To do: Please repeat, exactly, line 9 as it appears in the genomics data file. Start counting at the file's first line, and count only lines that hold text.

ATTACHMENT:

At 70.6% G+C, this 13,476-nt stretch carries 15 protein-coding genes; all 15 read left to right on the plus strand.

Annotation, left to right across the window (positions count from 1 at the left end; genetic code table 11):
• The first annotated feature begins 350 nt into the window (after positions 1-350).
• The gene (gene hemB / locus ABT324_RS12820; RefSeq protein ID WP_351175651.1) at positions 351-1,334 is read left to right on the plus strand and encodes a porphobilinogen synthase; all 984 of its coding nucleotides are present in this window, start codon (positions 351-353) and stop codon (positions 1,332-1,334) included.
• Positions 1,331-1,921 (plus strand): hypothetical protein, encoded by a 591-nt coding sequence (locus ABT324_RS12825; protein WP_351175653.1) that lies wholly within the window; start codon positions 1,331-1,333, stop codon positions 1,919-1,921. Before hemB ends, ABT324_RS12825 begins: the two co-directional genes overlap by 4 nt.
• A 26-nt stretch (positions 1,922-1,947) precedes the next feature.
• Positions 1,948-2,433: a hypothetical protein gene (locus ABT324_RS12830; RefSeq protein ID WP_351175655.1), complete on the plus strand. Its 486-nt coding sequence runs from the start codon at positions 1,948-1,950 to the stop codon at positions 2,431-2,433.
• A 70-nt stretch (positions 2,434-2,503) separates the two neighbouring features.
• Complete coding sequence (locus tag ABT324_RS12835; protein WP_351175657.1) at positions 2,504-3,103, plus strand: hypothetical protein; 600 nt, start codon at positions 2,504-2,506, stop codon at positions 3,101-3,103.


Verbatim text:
• Complete coding sequence (locus tag ABT324_RS12835; protein WP_351175657.1) at positions 2,504-3,103, plus strand: hypothetical protein; 600 nt, start codon at positions 2,504-2,506, stop codon at positions 3,101-3,103.